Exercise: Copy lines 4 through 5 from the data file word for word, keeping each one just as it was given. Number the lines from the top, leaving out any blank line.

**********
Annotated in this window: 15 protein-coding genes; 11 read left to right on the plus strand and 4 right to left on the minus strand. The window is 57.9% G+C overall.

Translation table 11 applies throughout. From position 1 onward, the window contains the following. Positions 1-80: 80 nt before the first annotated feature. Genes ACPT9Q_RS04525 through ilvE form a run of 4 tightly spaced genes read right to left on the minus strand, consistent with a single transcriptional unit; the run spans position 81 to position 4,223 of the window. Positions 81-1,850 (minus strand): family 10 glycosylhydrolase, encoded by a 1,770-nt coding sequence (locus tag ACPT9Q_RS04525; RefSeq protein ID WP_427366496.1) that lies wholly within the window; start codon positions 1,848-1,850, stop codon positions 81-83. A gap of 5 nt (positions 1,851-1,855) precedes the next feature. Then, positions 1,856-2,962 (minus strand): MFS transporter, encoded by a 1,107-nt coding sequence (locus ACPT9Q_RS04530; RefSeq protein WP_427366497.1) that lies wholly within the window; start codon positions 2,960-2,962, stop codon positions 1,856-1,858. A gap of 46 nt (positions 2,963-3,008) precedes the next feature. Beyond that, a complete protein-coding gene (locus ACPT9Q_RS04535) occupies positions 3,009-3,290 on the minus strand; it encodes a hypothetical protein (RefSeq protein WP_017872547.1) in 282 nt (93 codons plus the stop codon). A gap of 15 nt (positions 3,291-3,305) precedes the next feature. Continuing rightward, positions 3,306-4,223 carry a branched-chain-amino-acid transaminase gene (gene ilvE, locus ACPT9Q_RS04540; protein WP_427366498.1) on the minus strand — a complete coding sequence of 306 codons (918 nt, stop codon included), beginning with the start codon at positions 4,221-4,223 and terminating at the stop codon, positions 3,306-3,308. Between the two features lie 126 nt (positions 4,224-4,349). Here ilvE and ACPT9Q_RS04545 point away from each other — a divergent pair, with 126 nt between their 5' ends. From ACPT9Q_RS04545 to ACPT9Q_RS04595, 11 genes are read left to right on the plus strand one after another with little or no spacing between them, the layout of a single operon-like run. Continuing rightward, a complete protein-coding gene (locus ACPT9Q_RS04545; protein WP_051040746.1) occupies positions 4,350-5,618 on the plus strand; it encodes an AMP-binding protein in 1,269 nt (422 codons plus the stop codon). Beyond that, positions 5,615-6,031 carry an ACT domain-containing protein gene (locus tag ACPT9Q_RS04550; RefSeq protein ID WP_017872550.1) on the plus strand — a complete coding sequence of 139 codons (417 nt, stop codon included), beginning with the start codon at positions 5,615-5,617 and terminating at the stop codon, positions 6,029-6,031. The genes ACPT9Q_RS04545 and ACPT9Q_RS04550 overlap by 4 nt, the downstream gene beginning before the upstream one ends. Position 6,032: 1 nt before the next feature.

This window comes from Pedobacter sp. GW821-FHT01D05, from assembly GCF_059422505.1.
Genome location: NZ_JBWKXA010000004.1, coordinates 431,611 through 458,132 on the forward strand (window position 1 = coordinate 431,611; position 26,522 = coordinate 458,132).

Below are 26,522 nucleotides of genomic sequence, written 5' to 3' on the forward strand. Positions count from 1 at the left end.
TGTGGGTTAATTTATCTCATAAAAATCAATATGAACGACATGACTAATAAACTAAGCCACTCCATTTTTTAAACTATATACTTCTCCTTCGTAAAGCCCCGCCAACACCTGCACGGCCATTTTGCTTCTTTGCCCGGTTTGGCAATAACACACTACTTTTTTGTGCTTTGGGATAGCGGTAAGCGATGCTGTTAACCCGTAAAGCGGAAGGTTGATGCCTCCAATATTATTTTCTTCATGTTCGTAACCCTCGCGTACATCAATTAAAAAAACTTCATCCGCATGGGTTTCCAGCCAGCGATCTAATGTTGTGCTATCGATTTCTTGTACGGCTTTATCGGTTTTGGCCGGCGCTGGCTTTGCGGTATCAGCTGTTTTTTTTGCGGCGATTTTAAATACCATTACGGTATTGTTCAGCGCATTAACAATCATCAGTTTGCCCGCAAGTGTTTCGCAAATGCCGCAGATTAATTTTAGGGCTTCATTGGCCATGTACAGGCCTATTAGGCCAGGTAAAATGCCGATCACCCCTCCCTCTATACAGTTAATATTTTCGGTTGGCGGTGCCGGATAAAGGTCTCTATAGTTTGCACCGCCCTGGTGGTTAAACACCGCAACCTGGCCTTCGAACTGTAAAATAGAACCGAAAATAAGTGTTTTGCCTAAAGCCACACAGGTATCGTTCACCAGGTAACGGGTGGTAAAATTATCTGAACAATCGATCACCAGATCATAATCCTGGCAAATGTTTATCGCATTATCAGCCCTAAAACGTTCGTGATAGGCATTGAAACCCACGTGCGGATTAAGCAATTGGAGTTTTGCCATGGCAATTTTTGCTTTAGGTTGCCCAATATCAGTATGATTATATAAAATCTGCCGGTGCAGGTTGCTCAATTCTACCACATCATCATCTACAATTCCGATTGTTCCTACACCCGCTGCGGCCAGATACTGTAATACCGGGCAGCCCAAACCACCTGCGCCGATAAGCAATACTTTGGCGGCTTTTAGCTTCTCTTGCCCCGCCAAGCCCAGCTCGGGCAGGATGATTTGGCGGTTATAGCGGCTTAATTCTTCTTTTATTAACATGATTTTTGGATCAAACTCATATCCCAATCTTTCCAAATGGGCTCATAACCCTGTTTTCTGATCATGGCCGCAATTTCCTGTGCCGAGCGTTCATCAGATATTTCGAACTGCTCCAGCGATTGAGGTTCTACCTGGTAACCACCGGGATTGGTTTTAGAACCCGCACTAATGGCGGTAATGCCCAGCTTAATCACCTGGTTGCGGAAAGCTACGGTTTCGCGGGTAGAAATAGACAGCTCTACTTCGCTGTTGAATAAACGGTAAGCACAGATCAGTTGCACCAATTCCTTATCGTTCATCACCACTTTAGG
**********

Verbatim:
Genome location: NZ_JBWKXA010000004.1, coordinates 431,611 through 458,132 on the forward strand (window position 1 = coordinate 431,611; position 26,522 = coordinate 458,132).

Below are 26,522 nucleotides of genomic sequence, written 5' to 3' on the forward strand. Positions count from 1 at the left end.